IT WAS EARLY EVENING when they came rushing out the door of Credit Suisse First Boston's New York City headquarters and into the June heat, young men and women in groups of four, corporate dress shed for more casual togs, running shoes double-knotted. Sporting cell phones, digital cameras, street maps, and clue sheets, they were all geared up for the Urban Challenge. Part trivia contest, part scavenger hunt, part road race, the game guides participants through a dozen clues as they race from one spot to the next, snapping a photo with their teammates for posterity — and proof.
Clue No. 1 was a piece of cake: Find a statue of the first admiral of the Navy within a half-mile of race headquarters. No. 2 was a bit trickier: Locate an eatery whose two-word name rhymes with “jive late.” Hmmm. Ultimately, the race goes to the smartest, not the swiftest: The team that solves all 12 clues wins, not the one that finishes first.
It was October 2001, and Kevin McCarthy's daughter Kate was about to celebrate her 12th birthday. He wanted to give her something extra-special. So McCarthy, a Phoenix entrepreneur, runner, and game buff, came up with an adventure game that sent Kate and her friends running around town, solving clues, finding checkpoints, and snapping photos. The game laid the groundwork for Urban Challenge.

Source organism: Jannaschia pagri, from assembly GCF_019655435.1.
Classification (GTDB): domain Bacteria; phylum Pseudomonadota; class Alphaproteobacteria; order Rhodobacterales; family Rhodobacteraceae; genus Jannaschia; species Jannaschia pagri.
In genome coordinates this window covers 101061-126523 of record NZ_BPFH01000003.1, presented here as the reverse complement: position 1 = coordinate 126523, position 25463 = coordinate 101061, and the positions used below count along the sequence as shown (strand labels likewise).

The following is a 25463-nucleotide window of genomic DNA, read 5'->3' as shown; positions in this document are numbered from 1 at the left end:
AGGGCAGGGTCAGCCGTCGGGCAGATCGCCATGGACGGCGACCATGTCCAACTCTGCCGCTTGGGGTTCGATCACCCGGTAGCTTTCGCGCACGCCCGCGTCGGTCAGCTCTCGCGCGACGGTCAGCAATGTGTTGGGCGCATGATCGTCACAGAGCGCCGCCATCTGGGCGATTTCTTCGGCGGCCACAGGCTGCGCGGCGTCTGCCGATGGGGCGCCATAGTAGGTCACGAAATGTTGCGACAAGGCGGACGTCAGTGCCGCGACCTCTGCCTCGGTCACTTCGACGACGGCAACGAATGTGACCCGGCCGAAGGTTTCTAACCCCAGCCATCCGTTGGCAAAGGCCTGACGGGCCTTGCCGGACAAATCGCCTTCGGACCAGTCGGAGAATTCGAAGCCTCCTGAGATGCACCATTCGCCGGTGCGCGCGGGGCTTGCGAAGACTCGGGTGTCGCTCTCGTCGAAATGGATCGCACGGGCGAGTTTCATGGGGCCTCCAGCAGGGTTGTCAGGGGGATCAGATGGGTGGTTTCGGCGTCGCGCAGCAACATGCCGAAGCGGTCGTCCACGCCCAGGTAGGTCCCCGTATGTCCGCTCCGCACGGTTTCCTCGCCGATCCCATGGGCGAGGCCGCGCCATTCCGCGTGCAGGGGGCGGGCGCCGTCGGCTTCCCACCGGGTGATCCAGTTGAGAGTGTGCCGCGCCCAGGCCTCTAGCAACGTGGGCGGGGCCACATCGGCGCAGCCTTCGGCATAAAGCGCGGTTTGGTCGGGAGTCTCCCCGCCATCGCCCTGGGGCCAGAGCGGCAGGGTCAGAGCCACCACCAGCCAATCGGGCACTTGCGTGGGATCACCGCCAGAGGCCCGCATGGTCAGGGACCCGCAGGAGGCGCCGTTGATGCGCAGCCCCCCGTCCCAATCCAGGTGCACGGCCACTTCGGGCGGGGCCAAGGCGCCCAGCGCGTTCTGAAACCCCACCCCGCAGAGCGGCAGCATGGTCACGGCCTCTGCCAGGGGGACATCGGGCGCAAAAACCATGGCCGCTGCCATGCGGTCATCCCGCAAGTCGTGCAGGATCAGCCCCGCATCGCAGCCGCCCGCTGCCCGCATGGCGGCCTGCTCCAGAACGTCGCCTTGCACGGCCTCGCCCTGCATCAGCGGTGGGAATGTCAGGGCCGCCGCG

“We had our first race in Phoenix in May 2002, with more than 200 participants,” he recalls. “Everyone who did it loved it, and I realized that it really touched a chord. So I began to grow it and expose more and more people.”
Although the game was conceived for individuals rather than for businesses, interest emerged from the corporate world, which surprised McCarthy. “It hadn't even occurred to us that there might be a way to extend this into the business environment.”
But it did occur to two executives at Credit Suisse First Boston in Manhattan: Michelle Desena, firmwide campus recruiter for CSFB, who oversees the investment bank's summer intern program, and Eva Alexander, program manager for firmwide recruiting, who puts together after-work events for the interns, a group of about 120 men and women, ages 19 and 20.
Desena and Alexander began planning the interns' official welcome event — held the evening of June 23 — back in March. They had not been happy with last year's event, a casino night held at a New York City restaurant, because there was no element of teamwork. “I was looking for something interactive and fun that everyone could participate in,” says Alexander. She went hunting on the Internet and found Urban Challenge.
From a strategic point of view, Desena and Alexander hoped that the game would jump-start networking among the interns, because it was the only shot they had. “This was the only event all summer in which all of the interns were together on their own,” Desena notes. “Their other activities — a golf outing at Chelsea Piers, laser tag, cooking classes — are done with their divisions, not with the group as a whole.”